If your main priority is watching your smart phone, buy a Samsung Galaxy S5, which has the best display ever put into a cell phone, at least thus far. But what do you do if you want much-better-than-CD-quality sound to come out of your phone’s little 3.5-mm audio jack? Is such a thing even possible? And even if it is, will you be able to tell the difference with earphones that cost less than a small BMW? The answers, perhaps surprisingly, are “yes,” “yes,” and “yes.”
Two currently available smart phones — the Harman/Kardon edition of the HTC One (M8) and the LG G2 — contain the the digital-analog converter (DAC) circuitry for decoding 192kHz/24-bit FLAC files. (This compares to CD’s quality of 16 bits and 44.1 kHz PCM sampling rate.) The result was demonstrated for me on Tuesday evening (June 24) by David Chesky, head of Chesky Records and the creator of HDTracks, which supplies downloadable music files at 24-bit studio quality. HDTracks generally charges for the files you download but a music sampler is available on the site at no charge.
I certainly don’t have “golden ears,” but listening to the Doors with what were described as “a $100 pair of Chinese earphones” plugged into the HTC One was a remarkable experience. Musical texture and dynamic range were much better than what I’ve become used to, with stunning musical detail and spaciousness. Unlike Beats earphones, which attempt to impress you by distorting the sound, high resolution audio gives you the uncompressed, uncompromised sound that studio engineers have been listening to for years (before they dumb down the product to accommodate whatever file size and bit rate consumer products could handle).
Now, said top audio engineer Frank Filipetti of Earwhacks, “Consumers can hear exactly what we hear in the studio. They just have to ask for it.” Filipetti and Chesky were just two of the audio industry’s technical luminaries who spoke at the “High Resolution Audio Listening Experience” sponsored by the Producers and Engineers Wing of The National Academy of Recording Arts and Sciences, the Digital Entertainment Group, and CEA.
This was no dry technical exposition. Presenters, guests, media, bottles of beer and glasses of wine were crowded into the main studio at Jungle City Studios. (Jungle City is so far west on 27th Street in Manhattan that audio types were rubbing shoulders with revealingly dressed young women and their escorts angling for early entry to a velvet-rope club that shares the street.
The other major speakers were Mark Waldrep of AIX Records and Bob Ludwig. Ludwig has more awards for Best Mastering Engineering, among many others, than would fit in this column. One of his current projects is remastering the entire Bruce Springsteen catalog into high resolution audio. He demonstrated some befores and afters in the studio, and golden ears were not needed to tell the difference. The high-res track conveyed much richer emotional content than the original CD.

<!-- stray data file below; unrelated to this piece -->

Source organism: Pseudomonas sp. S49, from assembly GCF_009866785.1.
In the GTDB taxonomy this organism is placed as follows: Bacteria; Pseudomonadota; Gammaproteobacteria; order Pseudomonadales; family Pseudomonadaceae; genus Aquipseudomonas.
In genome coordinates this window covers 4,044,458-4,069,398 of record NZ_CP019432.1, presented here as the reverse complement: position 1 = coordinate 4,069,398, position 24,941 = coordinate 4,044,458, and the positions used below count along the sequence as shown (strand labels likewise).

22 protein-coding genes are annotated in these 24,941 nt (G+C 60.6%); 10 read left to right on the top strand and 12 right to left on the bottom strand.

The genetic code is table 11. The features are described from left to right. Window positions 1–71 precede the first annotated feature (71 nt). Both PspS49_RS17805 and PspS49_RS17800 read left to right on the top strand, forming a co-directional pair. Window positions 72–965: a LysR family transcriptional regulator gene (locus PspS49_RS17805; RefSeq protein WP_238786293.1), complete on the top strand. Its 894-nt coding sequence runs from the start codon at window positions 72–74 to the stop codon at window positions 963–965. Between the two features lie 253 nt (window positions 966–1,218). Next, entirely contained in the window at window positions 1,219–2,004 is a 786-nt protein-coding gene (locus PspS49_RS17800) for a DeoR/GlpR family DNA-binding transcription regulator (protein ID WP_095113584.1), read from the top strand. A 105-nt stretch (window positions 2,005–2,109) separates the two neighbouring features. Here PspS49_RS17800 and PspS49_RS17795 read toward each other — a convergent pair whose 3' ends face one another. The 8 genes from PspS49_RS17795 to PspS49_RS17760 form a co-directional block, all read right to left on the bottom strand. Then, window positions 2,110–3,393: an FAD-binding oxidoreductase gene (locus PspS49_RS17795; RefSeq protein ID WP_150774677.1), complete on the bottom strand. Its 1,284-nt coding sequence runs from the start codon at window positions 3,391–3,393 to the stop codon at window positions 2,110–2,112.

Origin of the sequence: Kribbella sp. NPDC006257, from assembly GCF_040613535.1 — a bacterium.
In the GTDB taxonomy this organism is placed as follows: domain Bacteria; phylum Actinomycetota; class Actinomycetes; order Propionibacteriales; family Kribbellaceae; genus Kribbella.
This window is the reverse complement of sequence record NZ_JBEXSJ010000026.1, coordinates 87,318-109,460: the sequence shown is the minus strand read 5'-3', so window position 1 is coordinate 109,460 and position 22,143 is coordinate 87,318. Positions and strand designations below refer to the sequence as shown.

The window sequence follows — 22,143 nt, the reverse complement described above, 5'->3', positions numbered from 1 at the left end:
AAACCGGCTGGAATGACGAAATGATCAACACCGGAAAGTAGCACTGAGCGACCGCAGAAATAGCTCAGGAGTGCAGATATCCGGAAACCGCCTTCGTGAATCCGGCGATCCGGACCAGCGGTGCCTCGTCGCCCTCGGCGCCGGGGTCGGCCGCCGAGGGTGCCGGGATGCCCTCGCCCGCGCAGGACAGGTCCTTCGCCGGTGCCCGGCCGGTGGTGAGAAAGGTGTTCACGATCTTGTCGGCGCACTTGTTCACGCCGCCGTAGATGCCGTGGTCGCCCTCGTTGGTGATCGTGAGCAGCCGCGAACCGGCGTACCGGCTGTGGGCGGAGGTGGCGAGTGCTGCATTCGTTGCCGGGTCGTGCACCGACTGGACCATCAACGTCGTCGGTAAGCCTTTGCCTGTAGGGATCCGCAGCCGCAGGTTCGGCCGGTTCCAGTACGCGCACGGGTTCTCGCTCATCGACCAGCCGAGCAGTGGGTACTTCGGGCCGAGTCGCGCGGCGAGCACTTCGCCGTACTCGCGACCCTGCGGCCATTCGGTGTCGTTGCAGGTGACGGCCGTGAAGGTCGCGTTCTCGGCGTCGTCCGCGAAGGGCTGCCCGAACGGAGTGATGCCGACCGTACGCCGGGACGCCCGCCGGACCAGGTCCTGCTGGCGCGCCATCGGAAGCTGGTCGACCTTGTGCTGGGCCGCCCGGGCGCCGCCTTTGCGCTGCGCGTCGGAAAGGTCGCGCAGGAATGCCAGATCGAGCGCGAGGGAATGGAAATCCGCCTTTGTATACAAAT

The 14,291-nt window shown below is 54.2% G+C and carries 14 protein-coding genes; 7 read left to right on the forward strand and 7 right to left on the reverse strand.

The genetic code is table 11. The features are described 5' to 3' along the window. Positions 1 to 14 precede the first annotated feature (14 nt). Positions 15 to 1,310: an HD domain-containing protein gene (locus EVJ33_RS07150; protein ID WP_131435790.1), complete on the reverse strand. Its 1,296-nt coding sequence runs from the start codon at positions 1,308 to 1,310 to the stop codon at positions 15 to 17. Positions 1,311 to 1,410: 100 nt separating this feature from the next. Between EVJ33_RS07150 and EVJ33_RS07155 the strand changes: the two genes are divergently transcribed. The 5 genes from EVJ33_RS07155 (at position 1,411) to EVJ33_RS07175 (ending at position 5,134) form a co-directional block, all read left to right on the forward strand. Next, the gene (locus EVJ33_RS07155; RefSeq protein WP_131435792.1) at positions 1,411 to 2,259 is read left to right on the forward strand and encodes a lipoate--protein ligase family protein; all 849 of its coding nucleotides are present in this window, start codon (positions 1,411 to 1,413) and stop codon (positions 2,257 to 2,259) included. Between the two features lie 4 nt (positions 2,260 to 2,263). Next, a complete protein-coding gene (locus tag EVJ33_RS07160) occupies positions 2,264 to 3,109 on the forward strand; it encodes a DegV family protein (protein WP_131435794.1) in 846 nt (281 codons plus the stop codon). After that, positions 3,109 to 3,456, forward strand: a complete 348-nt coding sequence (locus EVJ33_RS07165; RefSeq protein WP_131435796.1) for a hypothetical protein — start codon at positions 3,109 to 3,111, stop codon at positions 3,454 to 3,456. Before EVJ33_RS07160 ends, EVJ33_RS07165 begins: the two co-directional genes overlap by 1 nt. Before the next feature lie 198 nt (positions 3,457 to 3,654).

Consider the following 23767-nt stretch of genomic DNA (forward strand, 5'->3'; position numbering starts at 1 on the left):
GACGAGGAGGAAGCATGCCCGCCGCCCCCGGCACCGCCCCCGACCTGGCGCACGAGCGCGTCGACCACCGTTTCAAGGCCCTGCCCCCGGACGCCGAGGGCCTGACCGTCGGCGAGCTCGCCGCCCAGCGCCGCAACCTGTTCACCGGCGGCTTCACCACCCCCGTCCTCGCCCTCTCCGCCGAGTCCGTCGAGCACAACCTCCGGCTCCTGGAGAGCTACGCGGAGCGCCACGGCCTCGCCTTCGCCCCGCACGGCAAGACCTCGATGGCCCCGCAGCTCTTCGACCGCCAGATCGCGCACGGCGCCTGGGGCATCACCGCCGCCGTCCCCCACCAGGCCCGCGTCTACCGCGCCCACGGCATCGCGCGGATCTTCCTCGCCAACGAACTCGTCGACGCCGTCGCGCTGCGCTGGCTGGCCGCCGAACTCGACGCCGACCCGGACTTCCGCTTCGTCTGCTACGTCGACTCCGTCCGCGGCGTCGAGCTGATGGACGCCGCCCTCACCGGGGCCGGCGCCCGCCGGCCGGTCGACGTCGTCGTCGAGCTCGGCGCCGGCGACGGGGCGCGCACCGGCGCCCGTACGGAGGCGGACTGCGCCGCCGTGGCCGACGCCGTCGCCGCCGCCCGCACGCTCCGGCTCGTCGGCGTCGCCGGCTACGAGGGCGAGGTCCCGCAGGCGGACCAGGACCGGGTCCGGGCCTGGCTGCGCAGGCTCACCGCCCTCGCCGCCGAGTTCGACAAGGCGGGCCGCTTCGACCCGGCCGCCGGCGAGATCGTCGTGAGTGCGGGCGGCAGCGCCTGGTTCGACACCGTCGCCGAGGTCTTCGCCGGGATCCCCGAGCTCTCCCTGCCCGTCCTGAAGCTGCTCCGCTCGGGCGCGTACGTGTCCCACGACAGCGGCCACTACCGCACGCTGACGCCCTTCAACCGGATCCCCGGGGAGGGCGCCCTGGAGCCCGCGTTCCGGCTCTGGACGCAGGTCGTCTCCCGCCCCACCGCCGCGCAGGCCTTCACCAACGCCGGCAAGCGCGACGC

As the demonstrations at CE Week and ShowStoppers a few blocks away on the following day showed, it is clear that high-resolution audio will be commanding a lot of attention in the consumer electronics space during the coming months and years. The high resolution audio track and the TV track are not converging yet, although the Dolby Atmos 3D sound system is being adapted to high-end TV audio systems, and that is also receiving considerable attention.
High-res audio is one of the more exciting developments in consumer electronics to come along in some time. After years of pushing convenience and mobility at the expense of audio quality, the industry is now clearly committed to returning to quality. But this is not simply a return to the quality of a good CD player playing through a cabinet full of audio components. It is much, much better. Even though the consumer hi-res industry is in its infancy, we can get remarkable quality from a cell phone. A separate DAC can be purchased for less than $100, and at ShowStoppers, Sony was showing its HAP-S1 networkable digital music system for $1000. The S1 has a high-quality DAC, a large hard drive for storage, a 4.3-inch display interface, a stereo amplifier, and even a couple of analog inputs. The audio quality is phenomenal, the compact case looks and feels like high quality, and this is certainly a consumer product: seamless and easy to use. Prices go up from there (Sharp was showing a $5000 high-res audio device with WISA wireless speaker connections), but even now, hi-res audio is accessable to anybody with the resources to acquire a high-end smart phone.
This is going to be interesting.
Ken Werner is Principal of Nutmeg Consultants, specializing in the display industry, manufacturing, technology, and applications. He consults for attorneys, investment analysts, and companies entering or repositioning themselves in industries related to displays and the products that use them. You can reach him at firstname.lastname@example.org.
Posted by Ken Werner, June 27, 2014 3:44 PM
About Ken WernerKenneth I. Werner is the founder and Principal of Nutmeg Consultants, which specializes in the display industry, display technology, display manufacturing, and display applications. He serves as Marketing Consultant for Tannas Electronic Displays (Orange, California) and Senior Analyst for Insight Media. He is a founding co-editor of and regular contributor to Display Daily, and is a regular contributor to HDTVexpert.com and HDTV Magazine. He was the Editor of Information Display Magazine from 1987 to 2005.